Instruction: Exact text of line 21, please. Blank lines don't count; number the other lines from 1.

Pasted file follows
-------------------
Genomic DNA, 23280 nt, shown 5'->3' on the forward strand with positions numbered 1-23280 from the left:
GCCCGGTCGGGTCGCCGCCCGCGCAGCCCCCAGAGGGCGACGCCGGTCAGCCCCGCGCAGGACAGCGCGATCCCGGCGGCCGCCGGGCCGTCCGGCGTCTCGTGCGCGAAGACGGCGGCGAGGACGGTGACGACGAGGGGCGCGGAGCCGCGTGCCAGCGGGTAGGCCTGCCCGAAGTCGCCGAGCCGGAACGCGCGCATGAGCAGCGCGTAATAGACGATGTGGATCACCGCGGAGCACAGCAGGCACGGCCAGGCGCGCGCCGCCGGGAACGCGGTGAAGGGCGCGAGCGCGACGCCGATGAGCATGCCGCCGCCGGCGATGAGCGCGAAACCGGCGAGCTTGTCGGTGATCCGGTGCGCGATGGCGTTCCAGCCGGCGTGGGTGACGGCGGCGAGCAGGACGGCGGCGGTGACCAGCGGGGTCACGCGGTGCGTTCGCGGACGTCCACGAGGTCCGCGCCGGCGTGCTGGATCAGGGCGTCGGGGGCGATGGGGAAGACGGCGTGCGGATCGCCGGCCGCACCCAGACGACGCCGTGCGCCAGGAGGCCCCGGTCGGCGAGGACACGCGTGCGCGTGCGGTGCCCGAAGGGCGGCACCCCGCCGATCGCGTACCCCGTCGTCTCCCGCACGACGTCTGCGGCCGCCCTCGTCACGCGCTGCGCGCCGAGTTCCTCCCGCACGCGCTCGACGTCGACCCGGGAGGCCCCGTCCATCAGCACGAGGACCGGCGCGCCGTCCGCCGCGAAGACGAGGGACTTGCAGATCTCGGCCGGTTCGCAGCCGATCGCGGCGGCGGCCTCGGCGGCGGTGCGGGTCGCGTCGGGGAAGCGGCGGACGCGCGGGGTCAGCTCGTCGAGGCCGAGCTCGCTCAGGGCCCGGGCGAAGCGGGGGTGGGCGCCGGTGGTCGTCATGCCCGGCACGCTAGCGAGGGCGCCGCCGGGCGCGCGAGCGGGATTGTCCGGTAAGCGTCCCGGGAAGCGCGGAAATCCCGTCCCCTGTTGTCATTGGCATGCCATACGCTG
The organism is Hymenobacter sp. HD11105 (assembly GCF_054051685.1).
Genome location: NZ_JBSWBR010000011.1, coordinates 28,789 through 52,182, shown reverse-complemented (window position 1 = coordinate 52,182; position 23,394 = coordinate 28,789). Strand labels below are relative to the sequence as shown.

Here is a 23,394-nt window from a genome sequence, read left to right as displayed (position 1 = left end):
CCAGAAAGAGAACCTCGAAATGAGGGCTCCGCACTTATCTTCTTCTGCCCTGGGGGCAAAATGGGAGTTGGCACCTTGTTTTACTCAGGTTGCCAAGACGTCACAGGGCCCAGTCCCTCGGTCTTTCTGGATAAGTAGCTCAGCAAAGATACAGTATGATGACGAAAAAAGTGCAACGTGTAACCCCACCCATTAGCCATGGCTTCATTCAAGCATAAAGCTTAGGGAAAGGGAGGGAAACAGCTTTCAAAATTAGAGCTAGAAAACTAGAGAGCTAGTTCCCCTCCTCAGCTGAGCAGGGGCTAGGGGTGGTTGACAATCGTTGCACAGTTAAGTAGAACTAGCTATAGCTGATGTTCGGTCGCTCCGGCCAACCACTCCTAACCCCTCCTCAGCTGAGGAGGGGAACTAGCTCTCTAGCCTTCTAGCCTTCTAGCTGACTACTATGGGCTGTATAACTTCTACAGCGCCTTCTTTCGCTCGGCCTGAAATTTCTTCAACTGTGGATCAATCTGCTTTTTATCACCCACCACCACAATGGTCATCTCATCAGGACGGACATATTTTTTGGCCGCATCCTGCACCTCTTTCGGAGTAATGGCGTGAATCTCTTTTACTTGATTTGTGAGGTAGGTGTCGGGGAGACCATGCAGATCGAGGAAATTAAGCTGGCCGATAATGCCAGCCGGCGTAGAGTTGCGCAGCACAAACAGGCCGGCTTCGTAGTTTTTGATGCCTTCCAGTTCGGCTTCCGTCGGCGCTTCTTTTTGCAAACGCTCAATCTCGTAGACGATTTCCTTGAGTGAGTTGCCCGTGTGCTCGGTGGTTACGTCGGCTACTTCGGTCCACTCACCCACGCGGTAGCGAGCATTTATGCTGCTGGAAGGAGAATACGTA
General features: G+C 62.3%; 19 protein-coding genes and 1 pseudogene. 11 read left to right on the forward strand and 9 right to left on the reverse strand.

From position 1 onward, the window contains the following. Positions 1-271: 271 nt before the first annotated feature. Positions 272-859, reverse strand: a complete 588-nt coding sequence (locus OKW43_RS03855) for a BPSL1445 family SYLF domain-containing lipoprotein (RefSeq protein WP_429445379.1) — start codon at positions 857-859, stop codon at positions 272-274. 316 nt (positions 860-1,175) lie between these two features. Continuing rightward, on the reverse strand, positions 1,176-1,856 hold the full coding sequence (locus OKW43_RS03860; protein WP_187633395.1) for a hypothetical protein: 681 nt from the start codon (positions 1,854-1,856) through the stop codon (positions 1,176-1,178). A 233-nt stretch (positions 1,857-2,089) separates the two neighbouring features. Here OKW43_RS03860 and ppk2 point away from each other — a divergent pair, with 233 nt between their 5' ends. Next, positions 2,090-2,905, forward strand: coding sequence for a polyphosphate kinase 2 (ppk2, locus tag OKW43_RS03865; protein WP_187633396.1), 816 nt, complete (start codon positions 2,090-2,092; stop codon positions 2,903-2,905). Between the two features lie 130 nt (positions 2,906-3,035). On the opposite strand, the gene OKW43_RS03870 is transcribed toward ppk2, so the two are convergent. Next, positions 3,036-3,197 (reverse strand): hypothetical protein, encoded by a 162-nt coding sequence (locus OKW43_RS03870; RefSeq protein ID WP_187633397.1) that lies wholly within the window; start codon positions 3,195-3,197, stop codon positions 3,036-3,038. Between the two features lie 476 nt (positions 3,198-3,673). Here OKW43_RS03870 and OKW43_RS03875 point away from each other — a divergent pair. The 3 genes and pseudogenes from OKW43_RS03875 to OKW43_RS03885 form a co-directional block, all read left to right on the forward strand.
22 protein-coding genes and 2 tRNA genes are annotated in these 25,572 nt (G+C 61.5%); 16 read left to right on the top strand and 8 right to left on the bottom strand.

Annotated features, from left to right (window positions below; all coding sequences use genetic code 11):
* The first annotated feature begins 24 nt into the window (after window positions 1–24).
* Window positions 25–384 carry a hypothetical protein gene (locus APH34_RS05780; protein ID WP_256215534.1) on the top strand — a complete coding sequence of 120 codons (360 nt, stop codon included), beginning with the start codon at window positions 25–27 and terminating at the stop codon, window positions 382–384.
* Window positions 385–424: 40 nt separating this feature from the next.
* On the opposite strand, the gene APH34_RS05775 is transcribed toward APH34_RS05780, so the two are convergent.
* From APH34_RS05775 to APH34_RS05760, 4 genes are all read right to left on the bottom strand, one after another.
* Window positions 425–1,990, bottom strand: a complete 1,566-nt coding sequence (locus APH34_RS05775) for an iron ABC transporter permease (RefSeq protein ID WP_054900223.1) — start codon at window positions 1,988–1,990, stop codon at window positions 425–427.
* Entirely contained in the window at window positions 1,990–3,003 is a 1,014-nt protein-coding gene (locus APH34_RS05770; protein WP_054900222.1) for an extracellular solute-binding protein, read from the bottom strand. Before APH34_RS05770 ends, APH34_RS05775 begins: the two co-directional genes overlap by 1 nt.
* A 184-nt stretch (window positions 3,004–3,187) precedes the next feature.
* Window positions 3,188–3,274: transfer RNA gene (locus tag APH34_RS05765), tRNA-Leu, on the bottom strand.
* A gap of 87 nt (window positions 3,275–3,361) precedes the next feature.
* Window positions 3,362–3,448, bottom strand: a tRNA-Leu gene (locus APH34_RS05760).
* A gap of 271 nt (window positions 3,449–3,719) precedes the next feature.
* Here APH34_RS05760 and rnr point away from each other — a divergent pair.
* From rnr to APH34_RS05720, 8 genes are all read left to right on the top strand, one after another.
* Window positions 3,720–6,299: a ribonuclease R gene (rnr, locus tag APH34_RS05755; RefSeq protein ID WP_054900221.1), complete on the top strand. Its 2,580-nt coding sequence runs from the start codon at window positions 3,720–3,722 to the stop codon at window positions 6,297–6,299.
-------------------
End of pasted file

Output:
* Window positions 3,362–3,448, bottom strand: a tRNA-Leu gene (locus APH34_RS05760).